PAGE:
McKie fingerprint expert wins dismissal case at Supreme Court
A fingerprint officer who was sacked over the Shirley McKie scandal has won her case for unfair dismissal.
Fiona McBride was one of four experts who said a fingerprint at a crime scene was that of police officer, Ms McKie.
This was later seen as an error and Ms McKie received £750,000 compensation.
A disputed finding from an employment tribunal in 2009, that Ms McBride had been unfairly dismissed and should be awarded compensation, has now been upheld by judges at the Supreme Court.
The five judges in London have also sent her case back to the original tribunal so that it may determine an increased amount of compensation.
The case dates back to January 1997, when Ms McKie - then a detective constable with Strathclyde Police - was alleged to have left a fingerprint at a murder scene in Ayrshire.
She denied defying orders to stay out of the house where Marion Ross's body had been found.
However, Ms McKie was arrested and charged with perjury. She was subsequently acquitted.
An inquiry by Her Majesty's Chief Inspector of Constabulary in 2000 backed Ms McKie and recommended an overhaul of procedures at the Scottish Criminal Records Office (SCRO) which carried out the fingerprint analysis.
Ms McKie was awarded £750,000 compensation after Scottish ministers accepted that there had been an error in identifying the suspect fingerprint as hers.
Four fingerprint officers involved in the case - including Ms McBride - were suspended from duty in 2001.
An independent investigation followed and they were reinstated in 2002, but not allowed to carry out their normal duties.
In 2007, the Scottish Criminal Records Office (SCRO) was incorporated into the Scottish Police Services Authority (SPSA).
While the consolidation was being planned in 2006, the four fingerprint officials were offered a deal to leave their jobs.
Three of them accepted redundancy in March 2007 but Ms McBride declined and was eventually sacked.
She took the case to an employment tribunal which ruled in 2009 that the SPSA had unfairly dismissed Ms McBride.
The tribunal awarded her £31,000 compensation and ordered her reinstatement as a fingerprint officer.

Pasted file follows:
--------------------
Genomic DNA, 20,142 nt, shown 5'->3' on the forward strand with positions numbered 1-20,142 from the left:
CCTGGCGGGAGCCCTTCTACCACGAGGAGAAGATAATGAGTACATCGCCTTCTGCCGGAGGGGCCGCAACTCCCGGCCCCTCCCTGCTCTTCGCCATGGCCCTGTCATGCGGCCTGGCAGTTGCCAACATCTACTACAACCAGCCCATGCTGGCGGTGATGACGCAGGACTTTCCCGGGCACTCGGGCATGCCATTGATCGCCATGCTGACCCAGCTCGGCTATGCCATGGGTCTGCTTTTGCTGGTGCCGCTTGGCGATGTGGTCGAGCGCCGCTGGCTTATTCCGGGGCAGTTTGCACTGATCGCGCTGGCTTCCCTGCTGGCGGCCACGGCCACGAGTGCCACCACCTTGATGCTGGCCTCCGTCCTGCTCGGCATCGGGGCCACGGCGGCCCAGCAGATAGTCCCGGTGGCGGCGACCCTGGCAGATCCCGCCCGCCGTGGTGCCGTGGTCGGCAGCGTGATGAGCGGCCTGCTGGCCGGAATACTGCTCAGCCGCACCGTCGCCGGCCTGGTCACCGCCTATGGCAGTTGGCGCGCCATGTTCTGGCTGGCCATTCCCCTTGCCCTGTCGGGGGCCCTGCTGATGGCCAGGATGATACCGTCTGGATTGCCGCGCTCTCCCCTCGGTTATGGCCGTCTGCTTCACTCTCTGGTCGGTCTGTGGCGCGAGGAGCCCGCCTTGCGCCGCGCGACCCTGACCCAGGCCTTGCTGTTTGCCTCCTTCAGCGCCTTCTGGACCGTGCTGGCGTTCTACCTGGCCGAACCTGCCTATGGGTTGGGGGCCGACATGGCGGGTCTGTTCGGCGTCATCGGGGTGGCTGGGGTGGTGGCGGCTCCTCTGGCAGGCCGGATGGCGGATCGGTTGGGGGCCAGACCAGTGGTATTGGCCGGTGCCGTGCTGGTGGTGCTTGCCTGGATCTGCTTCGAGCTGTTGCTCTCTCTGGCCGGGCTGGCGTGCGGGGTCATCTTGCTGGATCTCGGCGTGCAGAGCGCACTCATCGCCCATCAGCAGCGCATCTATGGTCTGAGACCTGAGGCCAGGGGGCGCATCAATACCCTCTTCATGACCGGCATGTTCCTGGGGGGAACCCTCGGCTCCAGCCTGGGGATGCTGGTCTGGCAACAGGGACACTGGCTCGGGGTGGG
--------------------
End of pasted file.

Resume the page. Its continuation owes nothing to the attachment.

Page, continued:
The SPSA contested the decision at an employment appeal tribunal, which ruled in their favour.
Ms McBride then took her case to the Court of Session where three judges also ruled against her reinstatement.
The former fingerprint officer appealed again to the Supreme Court where her case was heard by Lady Hale, sitting with Lord Clarke, Lord Wilson, Lord Reed and Lord Hodge.
In a unanimous written opinion, delivered by Lord Hodge, the court ruled that the findings of the original employment tribunal - reinstatement of Ms McBride with compensation - should stand.
The Supreme Court also said that in light of the time that had passed, the case should be remitted back to the tribunal to allow for the level of compensation to be revised.
'Back to work'
The Supreme Court will determine at a later date if the Scottish Police Authority will have to pay Ms McBride's costs.
Reacting to the judgement, Ms McBride said her case was never about Shirley McKie for whom she had "felt very sorry for".
"I have been fighting since 2007 to get my job back and I am delighted that the UK Supreme Court has sided with me," she said.
"From the outset I was not interested in compensation for the loss of my job. I just wanted it back.
"Now, thanks to the support of my solicitors...and the five judges who heard my appeal, this is now possible."
Ms McBride added: "Now I am just looking forward very much to getting back to work.
A spokesperson for Scottish Police Authority said: "We note the judgement in what is the latest in a long-running legacy employment issue.
"SPA will consider the details of the judgement carefully in determining its response and next steps."